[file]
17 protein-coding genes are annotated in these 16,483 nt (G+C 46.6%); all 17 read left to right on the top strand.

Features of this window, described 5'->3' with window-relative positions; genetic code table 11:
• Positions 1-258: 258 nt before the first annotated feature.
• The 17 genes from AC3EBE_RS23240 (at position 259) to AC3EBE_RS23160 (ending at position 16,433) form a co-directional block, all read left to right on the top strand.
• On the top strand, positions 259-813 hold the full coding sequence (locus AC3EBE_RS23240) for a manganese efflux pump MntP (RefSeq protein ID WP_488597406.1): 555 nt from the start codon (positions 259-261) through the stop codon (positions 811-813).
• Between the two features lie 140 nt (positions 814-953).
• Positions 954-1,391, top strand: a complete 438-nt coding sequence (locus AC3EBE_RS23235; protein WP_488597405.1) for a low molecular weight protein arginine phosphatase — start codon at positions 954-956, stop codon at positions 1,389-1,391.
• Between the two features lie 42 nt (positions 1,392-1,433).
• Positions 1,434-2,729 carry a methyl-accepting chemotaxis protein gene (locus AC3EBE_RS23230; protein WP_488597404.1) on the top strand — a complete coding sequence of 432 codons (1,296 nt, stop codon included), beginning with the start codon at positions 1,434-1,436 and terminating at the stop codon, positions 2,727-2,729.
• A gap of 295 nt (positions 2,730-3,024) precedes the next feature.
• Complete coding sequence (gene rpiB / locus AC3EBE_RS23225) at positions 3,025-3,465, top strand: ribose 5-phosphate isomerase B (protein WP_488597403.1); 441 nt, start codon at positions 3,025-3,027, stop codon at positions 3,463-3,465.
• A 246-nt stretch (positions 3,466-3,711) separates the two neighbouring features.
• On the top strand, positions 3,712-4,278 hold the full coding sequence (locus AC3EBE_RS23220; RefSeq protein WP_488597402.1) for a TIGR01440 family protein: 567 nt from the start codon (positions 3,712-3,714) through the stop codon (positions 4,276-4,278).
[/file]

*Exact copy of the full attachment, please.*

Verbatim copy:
17 protein-coding genes are annotated in these 16,483 nt (G+C 46.6%); all 17 read left to right on the top strand.

Features of this window, described 5'->3' with window-relative positions; genetic code table 11:
• Positions 1-258: 258 nt before the first annotated feature.
• The 17 genes from AC3EBE_RS23240 (at position 259) to AC3EBE_RS23160 (ending at position 16,433) form a co-directional block, all read left to right on the top strand.
• On the top strand, positions 259-813 hold the full coding sequence (locus AC3EBE_RS23240) for a manganese efflux pump MntP (RefSeq protein ID WP_488597406.1): 555 nt from the start codon (positions 259-261) through the stop codon (positions 811-813).
• Between the two features lie 140 nt (positions 814-953).
• Positions 954-1,391, top strand: a complete 438-nt coding sequence (locus AC3EBE_RS23235; protein WP_488597405.1) for a low molecular weight protein arginine phosphatase — start codon at positions 954-956, stop codon at positions 1,389-1,391.
• Between the two features lie 42 nt (positions 1,392-1,433).
• Positions 1,434-2,729 carry a methyl-accepting chemotaxis protein gene (locus AC3EBE_RS23230; protein WP_488597404.1) on the top strand — a complete coding sequence of 432 codons (1,296 nt, stop codon included), beginning with the start codon at positions 1,434-1,436 and terminating at the stop codon, positions 2,727-2,729.
• A gap of 295 nt (positions 2,730-3,024) precedes the next feature.
• Complete coding sequence (gene rpiB / locus AC3EBE_RS23225) at positions 3,025-3,465, top strand: ribose 5-phosphate isomerase B (protein WP_488597403.1); 441 nt, start codon at positions 3,025-3,027, stop codon at positions 3,463-3,465.
• A 246-nt stretch (positions 3,466-3,711) separates the two neighbouring features.
• On the top strand, positions 3,712-4,278 hold the full coding sequence (locus AC3EBE_RS23220; RefSeq protein WP_488597402.1) for a TIGR01440 family protein: 567 nt from the start codon (positions 3,712-3,714) through the stop codon (positions 4,276-4,278).